"Iceberg production in Greenland has been increasing in the past 100 years as climate change has become stronger", William Colgan, senior researcher at the Geological Survey of Denmark and Greenland, said.
A view of an Iceberg July 12, 2018, near the village Innaarsuit, on the northwestern Greenlandic coast.
Why is this a threat?
A monumentally huge iceberg is floating dangerously close to a Greenland community whose residents fear a devastating tsunami if the ice mountain breaks apart in warming weather.
The iceberg is 650 feet wide, rises 300 feet above sea level, and weighs up to 11 million tons, the Danish Meteorological Institute told the Danish broadcaster DR.
In fact, the iceberg is so very big, it was picked up by the EU's Sentinel-2A satellite - yep, you can literally see it from space.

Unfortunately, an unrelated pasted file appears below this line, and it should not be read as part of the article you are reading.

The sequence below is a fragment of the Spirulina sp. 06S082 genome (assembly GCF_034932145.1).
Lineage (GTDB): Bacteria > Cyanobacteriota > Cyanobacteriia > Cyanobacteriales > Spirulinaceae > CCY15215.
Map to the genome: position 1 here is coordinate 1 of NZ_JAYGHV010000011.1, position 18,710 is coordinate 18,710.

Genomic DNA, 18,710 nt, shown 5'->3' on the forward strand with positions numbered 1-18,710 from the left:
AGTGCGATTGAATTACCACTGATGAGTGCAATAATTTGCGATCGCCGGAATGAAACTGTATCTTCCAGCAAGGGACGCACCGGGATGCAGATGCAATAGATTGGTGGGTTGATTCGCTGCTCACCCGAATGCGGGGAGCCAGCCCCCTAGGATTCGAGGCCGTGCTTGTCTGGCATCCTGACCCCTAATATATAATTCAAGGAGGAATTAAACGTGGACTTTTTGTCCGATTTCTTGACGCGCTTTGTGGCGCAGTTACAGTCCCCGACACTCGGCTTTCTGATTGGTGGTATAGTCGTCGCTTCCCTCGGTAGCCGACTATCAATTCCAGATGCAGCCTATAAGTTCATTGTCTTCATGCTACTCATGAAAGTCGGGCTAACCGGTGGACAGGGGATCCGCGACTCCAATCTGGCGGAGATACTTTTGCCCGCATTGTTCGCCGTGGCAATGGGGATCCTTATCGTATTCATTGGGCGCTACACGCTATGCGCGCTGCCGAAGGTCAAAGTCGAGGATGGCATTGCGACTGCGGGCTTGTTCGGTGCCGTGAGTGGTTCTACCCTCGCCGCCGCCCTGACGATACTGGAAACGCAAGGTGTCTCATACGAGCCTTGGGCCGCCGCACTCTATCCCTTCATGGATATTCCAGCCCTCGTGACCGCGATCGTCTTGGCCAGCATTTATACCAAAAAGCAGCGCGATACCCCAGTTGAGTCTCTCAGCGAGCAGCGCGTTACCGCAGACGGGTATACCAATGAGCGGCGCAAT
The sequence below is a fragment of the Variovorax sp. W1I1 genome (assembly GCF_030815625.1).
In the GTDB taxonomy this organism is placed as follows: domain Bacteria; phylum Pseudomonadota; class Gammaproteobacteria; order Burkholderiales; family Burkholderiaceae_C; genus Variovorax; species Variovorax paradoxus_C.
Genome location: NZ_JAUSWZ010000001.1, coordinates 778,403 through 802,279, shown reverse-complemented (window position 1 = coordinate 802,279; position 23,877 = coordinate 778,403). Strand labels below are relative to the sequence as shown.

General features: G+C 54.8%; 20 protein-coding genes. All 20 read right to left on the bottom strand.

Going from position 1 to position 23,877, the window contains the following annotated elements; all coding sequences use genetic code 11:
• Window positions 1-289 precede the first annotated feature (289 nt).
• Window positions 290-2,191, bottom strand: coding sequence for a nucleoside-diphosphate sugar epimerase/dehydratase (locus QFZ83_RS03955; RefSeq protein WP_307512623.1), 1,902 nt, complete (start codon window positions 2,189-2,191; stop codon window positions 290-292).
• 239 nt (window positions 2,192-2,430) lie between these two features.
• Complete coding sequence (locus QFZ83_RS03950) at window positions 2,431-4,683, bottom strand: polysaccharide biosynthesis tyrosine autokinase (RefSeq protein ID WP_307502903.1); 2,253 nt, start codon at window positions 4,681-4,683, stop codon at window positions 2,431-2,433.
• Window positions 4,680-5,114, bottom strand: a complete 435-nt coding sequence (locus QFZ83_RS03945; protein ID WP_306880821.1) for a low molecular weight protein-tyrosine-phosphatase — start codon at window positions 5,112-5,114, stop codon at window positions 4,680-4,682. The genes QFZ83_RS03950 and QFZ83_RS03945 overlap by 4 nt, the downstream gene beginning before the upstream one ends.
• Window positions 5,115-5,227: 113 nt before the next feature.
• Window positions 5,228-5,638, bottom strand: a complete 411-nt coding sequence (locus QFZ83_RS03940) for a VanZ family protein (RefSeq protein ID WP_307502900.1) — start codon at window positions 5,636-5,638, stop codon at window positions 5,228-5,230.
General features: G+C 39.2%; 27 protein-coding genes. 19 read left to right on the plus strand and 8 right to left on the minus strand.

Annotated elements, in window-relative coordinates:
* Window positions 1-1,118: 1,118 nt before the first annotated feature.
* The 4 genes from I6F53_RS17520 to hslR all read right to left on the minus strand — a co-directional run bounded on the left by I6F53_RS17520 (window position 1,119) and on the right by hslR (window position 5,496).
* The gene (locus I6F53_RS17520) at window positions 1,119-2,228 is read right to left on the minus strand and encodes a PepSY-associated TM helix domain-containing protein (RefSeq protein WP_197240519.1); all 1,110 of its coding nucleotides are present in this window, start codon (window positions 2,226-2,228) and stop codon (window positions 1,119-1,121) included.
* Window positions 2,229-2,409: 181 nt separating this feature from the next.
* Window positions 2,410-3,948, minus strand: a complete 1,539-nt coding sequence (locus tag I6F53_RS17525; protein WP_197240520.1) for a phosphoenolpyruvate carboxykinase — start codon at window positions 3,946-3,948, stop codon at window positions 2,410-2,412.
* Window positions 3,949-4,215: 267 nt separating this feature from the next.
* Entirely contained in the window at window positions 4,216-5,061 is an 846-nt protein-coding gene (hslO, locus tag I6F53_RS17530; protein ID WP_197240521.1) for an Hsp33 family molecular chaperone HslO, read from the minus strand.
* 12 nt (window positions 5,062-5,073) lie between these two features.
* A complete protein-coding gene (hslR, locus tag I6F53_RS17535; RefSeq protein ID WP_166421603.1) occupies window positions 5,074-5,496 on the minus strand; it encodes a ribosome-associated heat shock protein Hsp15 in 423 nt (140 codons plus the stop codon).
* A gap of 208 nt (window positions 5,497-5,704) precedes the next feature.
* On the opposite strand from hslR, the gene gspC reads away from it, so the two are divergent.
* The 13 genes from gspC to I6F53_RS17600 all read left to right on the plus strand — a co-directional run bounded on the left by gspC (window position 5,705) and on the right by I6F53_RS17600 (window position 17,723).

"We know that icebergs are quite fragile things, they've got lots of fractures through them", she adds.
New York University professor David Holland, an expert in atmospheric and ocean science, said it was "the largest event we've seen in over a decade in Greenland".
Thirty-three people have already been removed from Innaarsuit, according to the Washington Post, but 169 residents remain.
That's what researchers are comparing the 11-million-ton iceberg now looming over a tiny village in Greenland to.
"I was impressed that they captured the event so well and that it had a lot of features it and complexity to it", said Ted Scambos, a senior research scientist with the U.S. National Snow and Ice Data Center, according to CBC-Canada News.
"All the people in the danger area have been evacuated to a building that is further up in the village", Davidsen said.
Authorities have been keeping a close eye on the lumbering iceberg and say it's moved some 600 yards to the north since being lodged. "We are used to big icebergs, but we haven't seen such a big one before", Susanna Eliassen, a member of the village council told KNR. It threatens to flood the island with tsunami like waves if it splits.